The Older Americans Act (OAA) authorization has been expired for the last four years. The services and programs that are receiving funding under the Act are in desperate need of increased resources to fund the nearly 12 million older adults in this country that wish to remain in their homes and local communities. To celebrate the 50th anniversary of the OAA, LeadingAge has asked its members and supporters of Older Americans Month to contact their elected officials and ask that they fund, renew and protect OAA services.
LeadingAge has provided the following message that can be delivered to lawmakers:
“The Older Americans Act is celebrating its 50th anniversary this year. As a constituent, I urge Senator/Representative_____ to fund, renew, and protect the Older Americans Act by restoring appropriations to at least the fiscal year 2010 levels, passing a bipartisan reauthorization of the Older Americans Act, and removing the continued threat of across-the-board sequestration cuts. Thank you for your consideration.”
Looking for more ways to get involved? Visit the LeadingAge Advocacy website page.
Today, President Barack Obama proclaimed May 2014 as Older Americans Month and so it seems timely to take a look at where reauthorization of the Older Americans Act of 1965 stands. Although there isn’t visible progress on proposed legislation on the hill these days, it is encouraging to see certain policymakers take up the cause for Reauthorization of the Older Americans Act. Last year, the Older Americans Act Reauthorization Act of 2013 (S.1562) was introduced in the Senate to address the fact that authorization ended in 2011 and critical funding for the Act’s programs are in jeopardy.
On February 28th of this year, H.R. 4122 was introduced in the House of Representatives as a bill “to reauthorize the Older Americans Act of 1965, and for other purposes.” The bill was introduced by Representative Suzanne Bonamici (D-OR) with Rep. Ruben Hinojosa (D-TX) and Rep. George Miller (D-CA). What makes this bill unique is that it goes further than simply reauthorizing the Older American Act by including other provisions to protect the health and well-being of older adults.
According to Peter Notarstefano at Leading Age, some of these provisions include:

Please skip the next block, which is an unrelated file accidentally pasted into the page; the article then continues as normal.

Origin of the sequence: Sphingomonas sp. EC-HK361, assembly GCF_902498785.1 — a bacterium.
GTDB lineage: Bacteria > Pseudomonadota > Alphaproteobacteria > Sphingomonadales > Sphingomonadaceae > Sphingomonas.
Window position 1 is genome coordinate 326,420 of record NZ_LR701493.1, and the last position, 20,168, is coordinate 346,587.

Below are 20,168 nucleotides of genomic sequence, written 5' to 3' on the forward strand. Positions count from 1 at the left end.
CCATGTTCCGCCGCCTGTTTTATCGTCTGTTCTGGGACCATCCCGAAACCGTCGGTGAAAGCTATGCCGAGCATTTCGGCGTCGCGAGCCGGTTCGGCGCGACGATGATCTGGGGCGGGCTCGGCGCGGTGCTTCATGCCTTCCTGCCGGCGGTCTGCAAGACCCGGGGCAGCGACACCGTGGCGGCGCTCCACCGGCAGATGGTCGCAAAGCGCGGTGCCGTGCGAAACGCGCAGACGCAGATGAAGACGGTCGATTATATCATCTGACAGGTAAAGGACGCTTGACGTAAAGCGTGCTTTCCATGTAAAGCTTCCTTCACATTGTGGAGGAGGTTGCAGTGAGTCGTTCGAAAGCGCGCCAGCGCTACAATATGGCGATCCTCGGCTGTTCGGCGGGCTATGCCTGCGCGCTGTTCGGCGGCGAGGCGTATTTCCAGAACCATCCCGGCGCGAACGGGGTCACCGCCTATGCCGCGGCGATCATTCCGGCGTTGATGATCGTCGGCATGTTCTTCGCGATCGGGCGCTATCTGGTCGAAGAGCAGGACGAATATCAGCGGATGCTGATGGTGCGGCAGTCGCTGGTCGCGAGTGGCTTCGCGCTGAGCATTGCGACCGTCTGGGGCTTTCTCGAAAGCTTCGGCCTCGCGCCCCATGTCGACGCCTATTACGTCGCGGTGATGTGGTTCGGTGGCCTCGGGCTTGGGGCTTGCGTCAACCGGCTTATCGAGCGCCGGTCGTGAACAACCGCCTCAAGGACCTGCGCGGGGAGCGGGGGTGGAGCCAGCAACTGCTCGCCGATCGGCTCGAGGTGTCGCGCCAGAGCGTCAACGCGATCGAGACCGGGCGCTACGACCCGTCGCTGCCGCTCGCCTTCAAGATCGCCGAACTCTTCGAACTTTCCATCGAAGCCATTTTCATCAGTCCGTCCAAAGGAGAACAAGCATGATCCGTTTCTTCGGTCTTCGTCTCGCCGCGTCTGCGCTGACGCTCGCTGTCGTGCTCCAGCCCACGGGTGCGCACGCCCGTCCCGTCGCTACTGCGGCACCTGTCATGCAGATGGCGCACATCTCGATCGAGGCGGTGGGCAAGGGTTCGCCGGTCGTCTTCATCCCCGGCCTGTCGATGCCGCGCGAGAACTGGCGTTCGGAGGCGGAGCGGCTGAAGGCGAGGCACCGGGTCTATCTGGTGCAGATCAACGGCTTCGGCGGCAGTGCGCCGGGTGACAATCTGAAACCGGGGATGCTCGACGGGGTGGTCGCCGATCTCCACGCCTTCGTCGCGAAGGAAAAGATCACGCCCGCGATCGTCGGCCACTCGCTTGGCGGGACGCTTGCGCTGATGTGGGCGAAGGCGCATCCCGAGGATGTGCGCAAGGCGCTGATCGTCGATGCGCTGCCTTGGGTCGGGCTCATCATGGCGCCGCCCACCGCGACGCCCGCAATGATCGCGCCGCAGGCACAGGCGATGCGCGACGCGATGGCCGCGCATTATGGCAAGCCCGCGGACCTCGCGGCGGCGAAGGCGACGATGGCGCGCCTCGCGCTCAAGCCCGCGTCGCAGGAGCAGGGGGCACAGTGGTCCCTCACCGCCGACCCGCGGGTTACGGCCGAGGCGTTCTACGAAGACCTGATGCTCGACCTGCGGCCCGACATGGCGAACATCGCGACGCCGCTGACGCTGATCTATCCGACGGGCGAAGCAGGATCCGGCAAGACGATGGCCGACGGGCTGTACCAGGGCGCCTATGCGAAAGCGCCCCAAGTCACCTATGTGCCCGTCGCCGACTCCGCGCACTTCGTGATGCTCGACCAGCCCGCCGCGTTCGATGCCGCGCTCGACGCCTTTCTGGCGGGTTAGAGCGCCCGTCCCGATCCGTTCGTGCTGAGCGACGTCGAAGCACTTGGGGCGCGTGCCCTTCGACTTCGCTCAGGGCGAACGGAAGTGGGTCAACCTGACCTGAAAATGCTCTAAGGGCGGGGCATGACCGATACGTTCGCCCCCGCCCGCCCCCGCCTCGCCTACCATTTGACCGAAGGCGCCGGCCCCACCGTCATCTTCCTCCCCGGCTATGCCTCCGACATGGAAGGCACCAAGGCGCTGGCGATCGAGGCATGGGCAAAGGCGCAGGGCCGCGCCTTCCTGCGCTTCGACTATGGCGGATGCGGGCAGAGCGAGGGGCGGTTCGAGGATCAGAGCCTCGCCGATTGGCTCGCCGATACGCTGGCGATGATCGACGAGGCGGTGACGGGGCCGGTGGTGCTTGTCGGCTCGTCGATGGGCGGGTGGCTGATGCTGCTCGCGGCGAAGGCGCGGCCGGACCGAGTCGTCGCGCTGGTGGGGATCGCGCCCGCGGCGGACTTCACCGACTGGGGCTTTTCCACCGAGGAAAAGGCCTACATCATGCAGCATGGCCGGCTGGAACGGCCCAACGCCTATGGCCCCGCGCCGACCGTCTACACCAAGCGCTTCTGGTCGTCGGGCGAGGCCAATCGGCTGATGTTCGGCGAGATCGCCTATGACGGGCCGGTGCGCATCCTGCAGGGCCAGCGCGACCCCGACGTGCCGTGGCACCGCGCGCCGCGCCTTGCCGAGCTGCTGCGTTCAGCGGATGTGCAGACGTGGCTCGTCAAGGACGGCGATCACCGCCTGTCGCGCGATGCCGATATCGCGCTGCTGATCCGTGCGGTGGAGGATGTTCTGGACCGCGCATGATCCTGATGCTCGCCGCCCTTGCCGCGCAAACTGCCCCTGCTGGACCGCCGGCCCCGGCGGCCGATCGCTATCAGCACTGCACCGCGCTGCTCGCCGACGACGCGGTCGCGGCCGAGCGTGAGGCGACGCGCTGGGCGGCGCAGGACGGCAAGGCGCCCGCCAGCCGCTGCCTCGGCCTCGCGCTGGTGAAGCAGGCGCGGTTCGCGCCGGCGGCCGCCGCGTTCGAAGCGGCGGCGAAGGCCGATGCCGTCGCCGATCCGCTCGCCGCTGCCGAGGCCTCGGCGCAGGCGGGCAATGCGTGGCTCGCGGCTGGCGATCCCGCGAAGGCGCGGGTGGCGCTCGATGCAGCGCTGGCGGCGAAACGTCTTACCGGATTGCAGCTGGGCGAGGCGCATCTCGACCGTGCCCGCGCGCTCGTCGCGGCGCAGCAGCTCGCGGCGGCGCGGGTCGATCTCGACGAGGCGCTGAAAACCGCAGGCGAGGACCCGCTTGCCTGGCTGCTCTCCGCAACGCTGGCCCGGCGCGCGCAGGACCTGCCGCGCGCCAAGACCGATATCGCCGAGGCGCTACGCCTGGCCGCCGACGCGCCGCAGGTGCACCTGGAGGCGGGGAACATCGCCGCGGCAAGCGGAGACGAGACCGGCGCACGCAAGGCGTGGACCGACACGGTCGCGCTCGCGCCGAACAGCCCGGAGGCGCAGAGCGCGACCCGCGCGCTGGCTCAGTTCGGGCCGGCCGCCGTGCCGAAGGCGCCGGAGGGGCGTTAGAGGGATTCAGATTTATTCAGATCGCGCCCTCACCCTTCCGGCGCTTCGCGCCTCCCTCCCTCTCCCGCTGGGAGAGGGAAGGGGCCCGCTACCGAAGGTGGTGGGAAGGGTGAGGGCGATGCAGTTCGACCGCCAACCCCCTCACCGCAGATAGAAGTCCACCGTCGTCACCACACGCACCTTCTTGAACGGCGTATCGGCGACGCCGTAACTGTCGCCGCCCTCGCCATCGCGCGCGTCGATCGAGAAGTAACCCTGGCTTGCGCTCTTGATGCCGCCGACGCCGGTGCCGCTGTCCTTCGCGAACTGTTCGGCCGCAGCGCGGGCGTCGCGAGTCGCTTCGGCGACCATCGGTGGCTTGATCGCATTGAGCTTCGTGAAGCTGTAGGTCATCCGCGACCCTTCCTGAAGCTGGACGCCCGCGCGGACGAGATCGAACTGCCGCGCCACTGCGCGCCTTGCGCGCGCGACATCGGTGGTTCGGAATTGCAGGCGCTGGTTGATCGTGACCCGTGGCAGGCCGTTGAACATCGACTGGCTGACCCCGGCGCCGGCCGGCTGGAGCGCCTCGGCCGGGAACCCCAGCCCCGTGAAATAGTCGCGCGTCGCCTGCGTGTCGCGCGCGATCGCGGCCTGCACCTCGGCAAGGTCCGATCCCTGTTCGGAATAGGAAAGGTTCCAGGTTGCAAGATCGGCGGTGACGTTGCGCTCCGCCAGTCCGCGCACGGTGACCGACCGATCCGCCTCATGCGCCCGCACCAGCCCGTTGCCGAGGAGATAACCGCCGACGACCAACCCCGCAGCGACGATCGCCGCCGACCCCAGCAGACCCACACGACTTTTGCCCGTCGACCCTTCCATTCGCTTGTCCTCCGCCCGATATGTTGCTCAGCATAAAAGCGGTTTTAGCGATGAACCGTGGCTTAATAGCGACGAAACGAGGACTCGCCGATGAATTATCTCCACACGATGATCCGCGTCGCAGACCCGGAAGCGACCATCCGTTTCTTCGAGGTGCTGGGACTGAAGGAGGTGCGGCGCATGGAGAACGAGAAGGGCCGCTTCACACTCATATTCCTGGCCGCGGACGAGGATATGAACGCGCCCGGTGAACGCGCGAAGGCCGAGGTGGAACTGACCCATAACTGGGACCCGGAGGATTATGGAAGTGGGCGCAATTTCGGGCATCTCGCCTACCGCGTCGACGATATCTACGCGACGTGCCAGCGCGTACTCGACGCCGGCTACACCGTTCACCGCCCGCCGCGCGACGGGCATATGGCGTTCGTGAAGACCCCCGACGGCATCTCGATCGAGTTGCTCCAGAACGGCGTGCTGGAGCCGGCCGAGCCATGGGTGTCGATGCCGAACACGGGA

– Creation of Federal Database to address Elder Abuse and Neglect
– New standards for screening and assessment at OAA Nutrition Programs
– Plans to modernize community senior centers
– Increased service availability for person-centered transportation
– Improved resource access for LGBT Older Adults
In addition to H.R. 4122, a bill to simply reauthorize the Older Americans Act (H.R. 3850), was introduced on January 10, 2014 by Rep. Chris Gibson (R-NY) and cosponsors, Rep. Tom Reed (R-NY), and Rep. Betty McCollum (D-MN).
This month, in celebration of the 50th Anniversary of Older Americans Month, THE GREEN HOUSE® Project participated in the Healthy Aging Forum put on by the U.S. Senate Special Committee on Aging. We were joined by congressional representatives, leaders in the aging field and elder advocates, all of whom demonstrated their passion and dedication to serving older adults by discussing policy frameworks and strategies that result in robust aging services for all.
We must not lose the momentum gained from this event! A national discussion on relevant aging issues, policy strategies and effective care delivery is necessary. Recently, in an article from the National Academy of Social Insurance, Anne Montgomery provides a call to action in order to gain support for a proposed White House Conference on Aging (WHCOA) for 2015. Included in her article is a Letter to the President, signed by 40+ organizations, which explains that now is a critical time for such a conference since, “…By 2015, twelve million baby boomers will have already turned 65 with sixty-six million more to follow.” If the proposal were to be supported, this would be “…the sixth White House Conference in history and the second of the 21st century.”
In order to ensure that core values such as meaningful life, real home, and empowered staff are a non-negotiable part of long-term services and supports, we need to participate in events like the Healthy Aging Forum and the proposed White House Conference on Aging.
Join us in Unleashing the Power of Age for Older Americans Month by reading the article in support of the 2015 WHCOA and by telling friends and colleagues why we need this national forum.